I recently took up playing/learning the subsim game Sub Command by Sonalysts Combat Simulations but only got three missions into the campaign when I hit a snag, I couldn't finish a mission successfully even though I had fulfilled all the mission criteria. So I did a Google search for the same problem and found there were a lot of other players with the same problem. Unfortunately there didn't appear to be a fix even though patch 1.05 was supposed to have addressed the problem. I even found a forum entry from one of the developers who said there was a problem with the goals system on this mission and that was what had caused Sonalysts to adopt scripting for the missions in their next game Dangerous Waters.
Anyway, the most up to date information I had was from 2007 (the game came out in 2001) and the bug was still not fixed as far as I could tell. So I decided to see if I could fix it - I used to do software support for a living but had never poked around a video game before and here was the perfect opportunity since Sub Command comes with a mission editor.
If you've come across this whilst searching for a solution to the same problem then you'll probably know some of the basics and you can skip to the solution at the end, for the rest of you I will wax lyrical about what to do and why - and the reason I'm posting it here is just as an example of applying some basic critical thinking and scientific methods to a pretty simple case. You don't have to be solving one of the great issues of our time to think logically and clearly!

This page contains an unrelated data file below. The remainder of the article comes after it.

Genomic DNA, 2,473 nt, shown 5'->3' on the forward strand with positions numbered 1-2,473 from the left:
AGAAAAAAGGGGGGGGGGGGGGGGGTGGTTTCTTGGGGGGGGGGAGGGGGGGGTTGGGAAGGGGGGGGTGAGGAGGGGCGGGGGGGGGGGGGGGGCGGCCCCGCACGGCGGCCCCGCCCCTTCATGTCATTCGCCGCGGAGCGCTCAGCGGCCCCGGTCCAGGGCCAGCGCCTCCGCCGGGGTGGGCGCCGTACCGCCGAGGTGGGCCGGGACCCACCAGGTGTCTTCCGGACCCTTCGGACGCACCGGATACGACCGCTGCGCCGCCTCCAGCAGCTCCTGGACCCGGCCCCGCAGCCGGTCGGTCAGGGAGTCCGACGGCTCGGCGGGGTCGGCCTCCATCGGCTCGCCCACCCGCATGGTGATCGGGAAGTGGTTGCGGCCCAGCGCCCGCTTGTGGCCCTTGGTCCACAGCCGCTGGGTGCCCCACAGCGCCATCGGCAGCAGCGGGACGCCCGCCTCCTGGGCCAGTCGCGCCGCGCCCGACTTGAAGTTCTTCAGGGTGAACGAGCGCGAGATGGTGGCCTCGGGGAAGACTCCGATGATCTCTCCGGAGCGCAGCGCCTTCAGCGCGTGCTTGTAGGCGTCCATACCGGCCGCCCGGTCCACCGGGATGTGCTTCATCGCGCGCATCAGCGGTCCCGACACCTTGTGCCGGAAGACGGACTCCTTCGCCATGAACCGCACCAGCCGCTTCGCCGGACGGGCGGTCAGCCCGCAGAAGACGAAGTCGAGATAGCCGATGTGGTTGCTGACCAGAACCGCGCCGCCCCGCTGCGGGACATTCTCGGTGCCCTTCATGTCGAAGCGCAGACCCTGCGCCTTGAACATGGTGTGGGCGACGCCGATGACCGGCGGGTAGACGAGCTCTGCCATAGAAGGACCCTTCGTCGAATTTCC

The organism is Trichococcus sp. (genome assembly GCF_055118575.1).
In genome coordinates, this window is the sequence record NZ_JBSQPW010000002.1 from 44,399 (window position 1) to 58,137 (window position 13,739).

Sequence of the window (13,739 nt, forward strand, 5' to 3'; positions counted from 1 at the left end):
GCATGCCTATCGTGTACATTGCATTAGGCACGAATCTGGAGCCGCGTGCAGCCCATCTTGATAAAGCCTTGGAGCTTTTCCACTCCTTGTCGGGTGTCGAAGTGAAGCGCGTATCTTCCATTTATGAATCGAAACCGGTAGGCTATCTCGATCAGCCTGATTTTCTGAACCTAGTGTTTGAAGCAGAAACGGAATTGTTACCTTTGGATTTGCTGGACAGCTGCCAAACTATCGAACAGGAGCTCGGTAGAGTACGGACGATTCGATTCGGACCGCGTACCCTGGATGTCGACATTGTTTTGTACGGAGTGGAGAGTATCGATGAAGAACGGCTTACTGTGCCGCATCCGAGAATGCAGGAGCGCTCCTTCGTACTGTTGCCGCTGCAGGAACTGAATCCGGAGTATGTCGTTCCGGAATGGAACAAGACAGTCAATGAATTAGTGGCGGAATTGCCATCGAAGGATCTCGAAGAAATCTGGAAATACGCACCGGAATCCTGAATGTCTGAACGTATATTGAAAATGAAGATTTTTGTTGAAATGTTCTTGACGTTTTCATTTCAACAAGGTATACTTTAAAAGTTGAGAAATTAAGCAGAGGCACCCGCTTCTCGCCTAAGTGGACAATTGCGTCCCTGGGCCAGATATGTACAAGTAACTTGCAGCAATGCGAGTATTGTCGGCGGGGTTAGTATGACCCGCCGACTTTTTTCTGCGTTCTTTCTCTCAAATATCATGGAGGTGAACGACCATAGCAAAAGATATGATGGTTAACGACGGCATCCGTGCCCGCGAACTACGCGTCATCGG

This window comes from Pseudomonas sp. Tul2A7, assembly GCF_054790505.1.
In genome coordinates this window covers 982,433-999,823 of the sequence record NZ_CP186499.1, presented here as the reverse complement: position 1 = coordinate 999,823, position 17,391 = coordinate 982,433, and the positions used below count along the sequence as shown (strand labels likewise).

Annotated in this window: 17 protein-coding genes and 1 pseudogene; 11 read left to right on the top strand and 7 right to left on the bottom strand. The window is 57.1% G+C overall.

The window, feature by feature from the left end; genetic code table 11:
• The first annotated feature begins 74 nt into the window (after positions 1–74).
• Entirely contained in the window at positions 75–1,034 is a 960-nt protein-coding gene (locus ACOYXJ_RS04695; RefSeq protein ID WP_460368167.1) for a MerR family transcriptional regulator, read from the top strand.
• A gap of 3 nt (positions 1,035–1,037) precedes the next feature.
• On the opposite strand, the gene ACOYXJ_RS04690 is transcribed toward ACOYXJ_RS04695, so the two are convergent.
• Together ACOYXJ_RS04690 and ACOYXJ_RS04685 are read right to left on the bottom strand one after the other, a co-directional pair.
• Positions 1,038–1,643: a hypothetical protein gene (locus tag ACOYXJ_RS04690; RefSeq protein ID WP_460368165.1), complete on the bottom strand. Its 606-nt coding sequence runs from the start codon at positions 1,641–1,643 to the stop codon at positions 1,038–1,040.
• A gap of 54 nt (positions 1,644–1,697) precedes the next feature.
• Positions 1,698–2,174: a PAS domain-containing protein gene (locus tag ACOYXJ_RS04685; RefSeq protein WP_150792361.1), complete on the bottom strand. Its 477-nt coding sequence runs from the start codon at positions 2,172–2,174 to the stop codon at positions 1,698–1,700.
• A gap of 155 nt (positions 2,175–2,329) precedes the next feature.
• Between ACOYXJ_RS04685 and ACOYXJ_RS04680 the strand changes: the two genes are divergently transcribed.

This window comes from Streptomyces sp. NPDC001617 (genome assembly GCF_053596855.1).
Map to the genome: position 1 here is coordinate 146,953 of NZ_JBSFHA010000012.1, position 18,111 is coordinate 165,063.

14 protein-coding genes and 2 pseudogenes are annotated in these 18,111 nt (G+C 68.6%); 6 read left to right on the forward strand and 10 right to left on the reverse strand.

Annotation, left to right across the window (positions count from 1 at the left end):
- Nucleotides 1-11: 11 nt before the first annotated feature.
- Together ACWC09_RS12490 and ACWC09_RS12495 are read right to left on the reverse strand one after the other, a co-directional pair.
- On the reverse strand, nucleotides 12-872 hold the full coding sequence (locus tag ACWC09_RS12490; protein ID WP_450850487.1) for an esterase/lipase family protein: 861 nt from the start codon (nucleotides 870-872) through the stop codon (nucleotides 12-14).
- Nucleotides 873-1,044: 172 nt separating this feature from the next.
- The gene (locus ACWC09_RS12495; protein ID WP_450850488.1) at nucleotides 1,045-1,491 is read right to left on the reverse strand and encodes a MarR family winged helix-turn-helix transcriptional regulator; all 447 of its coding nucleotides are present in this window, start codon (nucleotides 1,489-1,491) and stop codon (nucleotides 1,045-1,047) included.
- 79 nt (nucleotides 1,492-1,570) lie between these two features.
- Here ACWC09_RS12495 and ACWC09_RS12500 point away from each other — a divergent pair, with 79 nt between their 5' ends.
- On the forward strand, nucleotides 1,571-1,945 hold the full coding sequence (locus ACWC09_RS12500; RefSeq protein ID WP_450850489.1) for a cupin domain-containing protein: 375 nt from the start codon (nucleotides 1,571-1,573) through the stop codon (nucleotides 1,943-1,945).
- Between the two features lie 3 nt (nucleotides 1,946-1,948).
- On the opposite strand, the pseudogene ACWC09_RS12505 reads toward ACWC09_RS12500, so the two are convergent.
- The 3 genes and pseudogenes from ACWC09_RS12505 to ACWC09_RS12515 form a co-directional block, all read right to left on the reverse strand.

OK, mission three of the Seawolf (and all of what follows also applies to the 688i campaign as well I think, although the mission design is somewhat different and I haven't tested it yet) campaign in Sub Command is to sneak up on a Russian Udaloy which is going to test fire a new SAM at a remotely controlled target drone (an Airbus A300 in the game). Close to within three miles by 11:28am, raise the periscope, watch the missile launch, take a photo, wait two minutes, mission complete. Only the mission complete bit wasn't happening for everybody. Well, almost everybody. I came across a couple of people who said that they had finished the mission, and a couple who had said that success seemed to be when the missile hit first time. Every time I had played it so far the Russian ship had launched two.
My first thought was that this was time related since the first missile appeared to be firing at 11:27 game time. So I figured I had to alter the time in the mission goal and then it would work. Only I couldn't load the campaign game into the Mission Editor. Looking at the scenario folder in the Sub Command directory I noticed that the user edited missions had a file extension of '.mu' and what I assumed to be the campaign missions had a file extension of '.mc'. So I took a copy of the file MissileTestSW.mc and renamed it to MissileTestSW.mu and sure enough I could now load it in the mission editor. If I had read more of the forums on mission editing more carefully during my research I would have been saved some time since this is apparently well known in the modding community for this game. Doh. Always do your research carefully!